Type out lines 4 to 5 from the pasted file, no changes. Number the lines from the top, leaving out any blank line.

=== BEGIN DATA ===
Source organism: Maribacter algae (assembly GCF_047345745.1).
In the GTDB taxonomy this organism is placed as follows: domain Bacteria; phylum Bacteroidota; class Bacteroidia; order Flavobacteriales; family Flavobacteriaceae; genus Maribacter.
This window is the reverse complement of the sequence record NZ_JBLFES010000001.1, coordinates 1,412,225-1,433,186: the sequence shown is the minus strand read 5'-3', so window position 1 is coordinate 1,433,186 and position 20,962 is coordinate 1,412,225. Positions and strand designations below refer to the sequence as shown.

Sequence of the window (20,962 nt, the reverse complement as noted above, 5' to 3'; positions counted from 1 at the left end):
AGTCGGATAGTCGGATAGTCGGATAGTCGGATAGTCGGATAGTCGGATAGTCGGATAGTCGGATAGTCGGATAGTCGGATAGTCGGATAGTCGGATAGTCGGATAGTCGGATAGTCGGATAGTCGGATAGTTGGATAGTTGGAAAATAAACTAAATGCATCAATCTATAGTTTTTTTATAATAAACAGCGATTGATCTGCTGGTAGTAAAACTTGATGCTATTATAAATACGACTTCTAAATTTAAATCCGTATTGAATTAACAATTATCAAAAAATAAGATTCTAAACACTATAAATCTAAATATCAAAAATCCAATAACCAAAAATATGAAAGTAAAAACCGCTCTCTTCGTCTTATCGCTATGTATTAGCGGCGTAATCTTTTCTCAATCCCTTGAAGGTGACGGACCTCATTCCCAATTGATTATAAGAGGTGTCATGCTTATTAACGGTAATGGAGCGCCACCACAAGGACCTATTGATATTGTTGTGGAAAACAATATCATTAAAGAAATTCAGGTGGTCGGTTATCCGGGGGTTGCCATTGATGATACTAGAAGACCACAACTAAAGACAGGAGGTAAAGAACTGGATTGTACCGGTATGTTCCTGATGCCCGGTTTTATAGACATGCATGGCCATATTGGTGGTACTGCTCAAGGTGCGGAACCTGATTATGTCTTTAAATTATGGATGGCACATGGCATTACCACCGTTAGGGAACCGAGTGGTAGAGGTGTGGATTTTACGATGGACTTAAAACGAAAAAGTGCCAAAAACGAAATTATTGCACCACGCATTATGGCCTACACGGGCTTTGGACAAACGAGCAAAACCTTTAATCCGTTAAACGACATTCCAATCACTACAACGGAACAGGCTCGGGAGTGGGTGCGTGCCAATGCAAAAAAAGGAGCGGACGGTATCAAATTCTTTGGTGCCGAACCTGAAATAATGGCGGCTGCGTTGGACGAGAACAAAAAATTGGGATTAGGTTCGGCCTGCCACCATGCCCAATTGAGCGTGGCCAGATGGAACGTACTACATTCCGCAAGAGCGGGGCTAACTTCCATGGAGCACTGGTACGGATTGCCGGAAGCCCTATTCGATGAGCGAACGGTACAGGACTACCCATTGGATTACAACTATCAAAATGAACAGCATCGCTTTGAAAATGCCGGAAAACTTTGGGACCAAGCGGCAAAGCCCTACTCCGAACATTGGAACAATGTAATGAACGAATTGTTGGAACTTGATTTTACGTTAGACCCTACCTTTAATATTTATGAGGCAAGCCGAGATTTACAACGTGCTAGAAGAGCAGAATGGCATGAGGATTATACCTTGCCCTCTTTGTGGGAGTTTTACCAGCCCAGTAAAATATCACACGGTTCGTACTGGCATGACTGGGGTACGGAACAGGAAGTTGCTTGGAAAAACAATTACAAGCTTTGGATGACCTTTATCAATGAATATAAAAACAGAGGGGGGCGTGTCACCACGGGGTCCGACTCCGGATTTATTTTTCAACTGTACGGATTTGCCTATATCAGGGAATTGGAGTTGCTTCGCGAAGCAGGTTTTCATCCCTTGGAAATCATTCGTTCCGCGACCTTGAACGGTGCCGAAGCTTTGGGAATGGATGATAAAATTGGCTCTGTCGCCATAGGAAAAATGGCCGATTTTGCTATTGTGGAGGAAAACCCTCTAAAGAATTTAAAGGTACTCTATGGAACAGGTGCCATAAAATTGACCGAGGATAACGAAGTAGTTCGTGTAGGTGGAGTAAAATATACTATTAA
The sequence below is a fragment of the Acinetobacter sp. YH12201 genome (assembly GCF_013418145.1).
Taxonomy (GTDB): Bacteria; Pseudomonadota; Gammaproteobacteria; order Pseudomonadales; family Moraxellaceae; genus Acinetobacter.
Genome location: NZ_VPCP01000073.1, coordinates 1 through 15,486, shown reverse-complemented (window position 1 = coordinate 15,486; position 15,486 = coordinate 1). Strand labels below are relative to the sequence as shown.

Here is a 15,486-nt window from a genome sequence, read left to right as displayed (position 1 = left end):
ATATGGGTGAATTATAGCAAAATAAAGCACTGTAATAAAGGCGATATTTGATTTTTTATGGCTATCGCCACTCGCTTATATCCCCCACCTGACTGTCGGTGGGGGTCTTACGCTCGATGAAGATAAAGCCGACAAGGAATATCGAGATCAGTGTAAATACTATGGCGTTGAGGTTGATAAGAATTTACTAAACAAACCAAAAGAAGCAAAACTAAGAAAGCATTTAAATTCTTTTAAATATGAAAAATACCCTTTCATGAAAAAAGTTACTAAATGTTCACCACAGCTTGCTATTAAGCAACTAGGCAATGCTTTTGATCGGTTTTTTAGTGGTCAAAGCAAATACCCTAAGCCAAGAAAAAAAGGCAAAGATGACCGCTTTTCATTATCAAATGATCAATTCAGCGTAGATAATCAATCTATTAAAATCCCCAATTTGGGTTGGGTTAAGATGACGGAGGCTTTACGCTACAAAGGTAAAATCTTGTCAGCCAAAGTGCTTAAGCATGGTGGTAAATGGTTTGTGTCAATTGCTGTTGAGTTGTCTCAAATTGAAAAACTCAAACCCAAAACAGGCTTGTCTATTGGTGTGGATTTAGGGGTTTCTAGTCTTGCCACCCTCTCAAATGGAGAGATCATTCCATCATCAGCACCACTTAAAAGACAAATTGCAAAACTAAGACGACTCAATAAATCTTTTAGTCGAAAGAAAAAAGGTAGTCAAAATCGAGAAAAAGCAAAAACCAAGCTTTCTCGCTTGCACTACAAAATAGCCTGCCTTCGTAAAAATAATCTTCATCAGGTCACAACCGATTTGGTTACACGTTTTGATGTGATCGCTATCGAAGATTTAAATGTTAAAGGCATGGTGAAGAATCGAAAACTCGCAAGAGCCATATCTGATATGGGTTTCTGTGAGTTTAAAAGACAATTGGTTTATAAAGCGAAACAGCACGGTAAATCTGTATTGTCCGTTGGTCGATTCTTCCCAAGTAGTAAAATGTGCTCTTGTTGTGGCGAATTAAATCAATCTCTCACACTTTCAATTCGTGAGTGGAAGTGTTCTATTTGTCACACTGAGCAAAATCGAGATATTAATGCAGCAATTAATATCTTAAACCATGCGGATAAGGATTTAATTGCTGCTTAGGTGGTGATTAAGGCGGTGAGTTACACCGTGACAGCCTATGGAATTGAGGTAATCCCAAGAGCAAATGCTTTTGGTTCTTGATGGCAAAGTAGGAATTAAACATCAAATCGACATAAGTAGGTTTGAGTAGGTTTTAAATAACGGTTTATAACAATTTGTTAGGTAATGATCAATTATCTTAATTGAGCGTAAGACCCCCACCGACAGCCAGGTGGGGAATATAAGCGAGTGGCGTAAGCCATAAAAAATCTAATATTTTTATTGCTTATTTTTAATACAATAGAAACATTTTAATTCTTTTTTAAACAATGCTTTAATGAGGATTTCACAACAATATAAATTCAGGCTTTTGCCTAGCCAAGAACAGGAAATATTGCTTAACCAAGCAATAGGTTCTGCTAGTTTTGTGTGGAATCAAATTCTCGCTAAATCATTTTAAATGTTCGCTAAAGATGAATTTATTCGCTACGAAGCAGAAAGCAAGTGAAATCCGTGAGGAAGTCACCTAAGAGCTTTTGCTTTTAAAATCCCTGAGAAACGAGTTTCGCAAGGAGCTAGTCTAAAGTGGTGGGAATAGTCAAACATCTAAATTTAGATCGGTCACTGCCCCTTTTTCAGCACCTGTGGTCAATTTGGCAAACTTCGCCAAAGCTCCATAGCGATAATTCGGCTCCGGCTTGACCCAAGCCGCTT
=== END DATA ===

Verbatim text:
Sequence of the window (20,962 nt, the reverse complement as noted above, 5' to 3'; positions counted from 1 at the left end):
AGTCGGATAGTCGGATAGTCGGATAGTCGGATAGTCGGATAGTCGGATAGTCGGATAGTCGGATAGTCGGATAGTCGGATAGTCGGATAGTCGGATAGTCGGATAGTCGGATAGTCGGATAGTCGGATAGTTGGATAGTTGGAAAATAAACTAAATGCATCAATCTATAGTTTTTTTATAATAAACAGCGATTGATCTGCTGGTAGTAAAACTTGATGCTATTATAAATACGACTTCTAAATTTAAATCCGTATTGAATTAACAATTATCAAAAAATAAGATTCTAAACACTATAAATCTAAATATCAAAAATCCAATAACCAAAAATATGAAAGTAAAAACCGCTCTCTTCGTCTTATCGCTATGTATTAGCGGCGTAATCTTTTCTCAATCCCTTGAAGGTGACGGACCTCATTCCCAATTGATTATAAGAGGTGTCATGCTTATTAACGGTAATGGAGCGCCACCACAAGGACCTATTGATATTGTTGTGGAAAACAATATCATTAAAGAAATTCAGGTGGTCGGTTATCCGGGGGTTGCCATTGATGATACTAGAAGACCACAACTAAAGACAGGAGGTAAAGAACTGGATTGTACCGGTATGTTCCTGATGCCCGGTTTTATAGACATGCATGGCCATATTGGTGGTACTGCTCAAGGTGCGGAACCTGATTATGTCTTTAAATTATGGATGGCACATGGCATTACCACCGTTAGGGAACCGAGTGGTAGAGGTGTGGATTTTACGATGGACTTAAAACGAAAAAGTGCCAAAAACGAAATTATTGCACCACGCATTATGGCCTACACGGGCTTTGGACAAACGAGCAAAACCTTTAATCCGTTAAACGACATTCCAATCACTACAACGGAACAGGCTCGGGAGTGGGTGCGTGCCAATGCAAAAAAAGGAGCGGACGGTATCAAATTCTTTGGTGCCGAACCTGAAATAATGGCGGCTGCGTTGGACGAGAACAAAAAATTGGGATTAGGTTCGGCCTGCCACCATGCCCAATTGAGCGTGGCCAGATGGAACGTACTACATTCCGCAAGAGCGGGGCTAACTTCCATGGAGCACTGGTACGGATTGCCGGAAGCCCTATTCGATGAGCGAACGGTACAGGACTACCCATTGGATTACAACTATCAAAATGAACAGCATCGCTTTGAAAATGCCGGAAAACTTTGGGACCAAGCGGCAAAGCCCTACTCCGAACATTGGAACAATGTAATGAACGAATTGTTGGAACTTGATTTTACGTTAGACCCTACCTTTAATATTTATGAGGCAAGCCGAGATTTACAACGTGCTAGAAGAGCAGAATGGCATGAGGATTATACCTTGCCCTCTTTGTGGGAGTTTTACCAGCCCAGTAAAATATCACACGGTTCGTACTGGCATGACTGGGGTACGGAACAGGAAGTTGCTTGGAAAAACAATTACAAGCTTTGGATGACCTTTATCAATGAATATAAAAACAGAGGGGGGCGTGTCACCACGGGGTCCGACTCCGGATTTATTTTTCAACTGTACGGATTTGCCTATATCAGGGAATTGGAGTTGCTTCGCGAAGCAGGTTTTCATCCCTTGGAAATCATTCGTTCCGCGACCTTGAACGGTGCCGAAGCTTTGGGAATGGATGATAAAATTGGCTCTGTCGCCATAGGAAAAATGGCCGATTTTGCTATTGTGGAGGAAAACCCTCTAAAGAATTTAAAGGTACTCTATGGAACAGGTGCCATAAAATTGACCGAGGATAACGAAGTAGTTCGTGTAGGTGGAGTAAAATATACTATTAA